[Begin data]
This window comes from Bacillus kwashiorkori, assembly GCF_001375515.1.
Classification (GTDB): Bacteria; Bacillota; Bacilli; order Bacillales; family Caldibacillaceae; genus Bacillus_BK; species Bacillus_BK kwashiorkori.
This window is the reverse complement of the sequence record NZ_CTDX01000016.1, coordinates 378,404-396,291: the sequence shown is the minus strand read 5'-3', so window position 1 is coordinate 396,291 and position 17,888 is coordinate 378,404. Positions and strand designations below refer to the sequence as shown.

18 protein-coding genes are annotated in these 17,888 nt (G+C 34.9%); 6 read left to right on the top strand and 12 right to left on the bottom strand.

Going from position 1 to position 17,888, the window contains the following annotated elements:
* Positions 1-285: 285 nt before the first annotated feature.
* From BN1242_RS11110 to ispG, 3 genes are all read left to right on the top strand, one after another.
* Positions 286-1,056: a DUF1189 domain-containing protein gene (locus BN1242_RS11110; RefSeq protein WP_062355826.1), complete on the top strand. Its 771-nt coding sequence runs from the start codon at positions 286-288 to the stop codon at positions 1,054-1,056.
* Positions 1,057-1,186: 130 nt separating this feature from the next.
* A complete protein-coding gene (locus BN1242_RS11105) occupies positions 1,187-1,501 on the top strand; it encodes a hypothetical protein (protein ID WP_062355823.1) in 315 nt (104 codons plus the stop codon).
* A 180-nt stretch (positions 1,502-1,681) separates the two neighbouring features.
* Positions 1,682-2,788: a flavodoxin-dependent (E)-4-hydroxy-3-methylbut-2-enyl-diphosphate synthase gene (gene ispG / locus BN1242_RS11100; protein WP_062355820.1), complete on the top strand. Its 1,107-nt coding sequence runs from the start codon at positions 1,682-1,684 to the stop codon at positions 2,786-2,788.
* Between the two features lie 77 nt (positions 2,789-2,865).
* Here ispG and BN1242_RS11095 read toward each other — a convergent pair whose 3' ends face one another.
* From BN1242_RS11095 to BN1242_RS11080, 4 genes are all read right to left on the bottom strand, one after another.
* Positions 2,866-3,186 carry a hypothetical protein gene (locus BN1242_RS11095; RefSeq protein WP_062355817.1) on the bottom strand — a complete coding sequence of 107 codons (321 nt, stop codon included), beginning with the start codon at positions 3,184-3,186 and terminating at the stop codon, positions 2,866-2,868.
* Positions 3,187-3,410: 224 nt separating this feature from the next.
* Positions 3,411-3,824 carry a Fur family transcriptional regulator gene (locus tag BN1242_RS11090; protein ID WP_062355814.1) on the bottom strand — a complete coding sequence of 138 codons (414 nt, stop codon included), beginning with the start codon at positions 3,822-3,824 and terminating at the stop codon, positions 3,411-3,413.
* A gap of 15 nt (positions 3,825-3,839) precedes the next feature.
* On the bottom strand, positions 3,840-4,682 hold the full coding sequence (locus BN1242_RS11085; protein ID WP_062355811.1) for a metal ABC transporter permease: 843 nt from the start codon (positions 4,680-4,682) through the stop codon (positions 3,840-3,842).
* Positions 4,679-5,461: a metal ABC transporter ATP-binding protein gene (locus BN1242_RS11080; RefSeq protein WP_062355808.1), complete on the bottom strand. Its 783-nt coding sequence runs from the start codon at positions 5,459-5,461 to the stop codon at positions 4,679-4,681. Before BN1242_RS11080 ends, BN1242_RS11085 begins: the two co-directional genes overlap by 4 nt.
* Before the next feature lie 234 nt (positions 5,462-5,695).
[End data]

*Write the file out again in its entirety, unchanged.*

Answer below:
This window comes from Bacillus kwashiorkori, assembly GCF_001375515.1.
Classification (GTDB): Bacteria; Bacillota; Bacilli; order Bacillales; family Caldibacillaceae; genus Bacillus_BK; species Bacillus_BK kwashiorkori.
This window is the reverse complement of the sequence record NZ_CTDX01000016.1, coordinates 378,404-396,291: the sequence shown is the minus strand read 5'-3', so window position 1 is coordinate 396,291 and position 17,888 is coordinate 378,404. Positions and strand designations below refer to the sequence as shown.

18 protein-coding genes are annotated in these 17,888 nt (G+C 34.9%); 6 read left to right on the top strand and 12 right to left on the bottom strand.

Going from position 1 to position 17,888, the window contains the following annotated elements:
* Positions 1-285: 285 nt before the first annotated feature.
* From BN1242_RS11110 to ispG, 3 genes are all read left to right on the top strand, one after another.
* Positions 286-1,056: a DUF1189 domain-containing protein gene (locus BN1242_RS11110; RefSeq protein WP_062355826.1), complete on the top strand. Its 771-nt coding sequence runs from the start codon at positions 286-288 to the stop codon at positions 1,054-1,056.
* Positions 1,057-1,186: 130 nt separating this feature from the next.
* A complete protein-coding gene (locus BN1242_RS11105) occupies positions 1,187-1,501 on the top strand; it encodes a hypothetical protein (protein ID WP_062355823.1) in 315 nt (104 codons plus the stop codon).
* A 180-nt stretch (positions 1,502-1,681) separates the two neighbouring features.
* Positions 1,682-2,788: a flavodoxin-dependent (E)-4-hydroxy-3-methylbut-2-enyl-diphosphate synthase gene (gene ispG / locus BN1242_RS11100; protein WP_062355820.1), complete on the top strand. Its 1,107-nt coding sequence runs from the start codon at positions 1,682-1,684 to the stop codon at positions 2,786-2,788.
* Between the two features lie 77 nt (positions 2,789-2,865).
* Here ispG and BN1242_RS11095 read toward each other — a convergent pair whose 3' ends face one another.
* From BN1242_RS11095 to BN1242_RS11080, 4 genes are all read right to left on the bottom strand, one after another.
* Positions 2,866-3,186 carry a hypothetical protein gene (locus BN1242_RS11095; RefSeq protein WP_062355817.1) on the bottom strand — a complete coding sequence of 107 codons (321 nt, stop codon included), beginning with the start codon at positions 3,184-3,186 and terminating at the stop codon, positions 2,866-2,868.
* Positions 3,187-3,410: 224 nt separating this feature from the next.
* Positions 3,411-3,824 carry a Fur family transcriptional regulator gene (locus tag BN1242_RS11090; protein ID WP_062355814.1) on the bottom strand — a complete coding sequence of 138 codons (414 nt, stop codon included), beginning with the start codon at positions 3,822-3,824 and terminating at the stop codon, positions 3,411-3,413.
* A gap of 15 nt (positions 3,825-3,839) precedes the next feature.
* On the bottom strand, positions 3,840-4,682 hold the full coding sequence (locus BN1242_RS11085; protein ID WP_062355811.1) for a metal ABC transporter permease: 843 nt from the start codon (positions 4,680-4,682) through the stop codon (positions 3,840-3,842).
* Positions 4,679-5,461: a metal ABC transporter ATP-binding protein gene (locus BN1242_RS11080; RefSeq protein WP_062355808.1), complete on the bottom strand. Its 783-nt coding sequence runs from the start codon at positions 5,459-5,461 to the stop codon at positions 4,679-4,681. Before BN1242_RS11080 ends, BN1242_RS11085 begins: the two co-directional genes overlap by 4 nt.
* Before the next feature lie 234 nt (positions 5,462-5,695).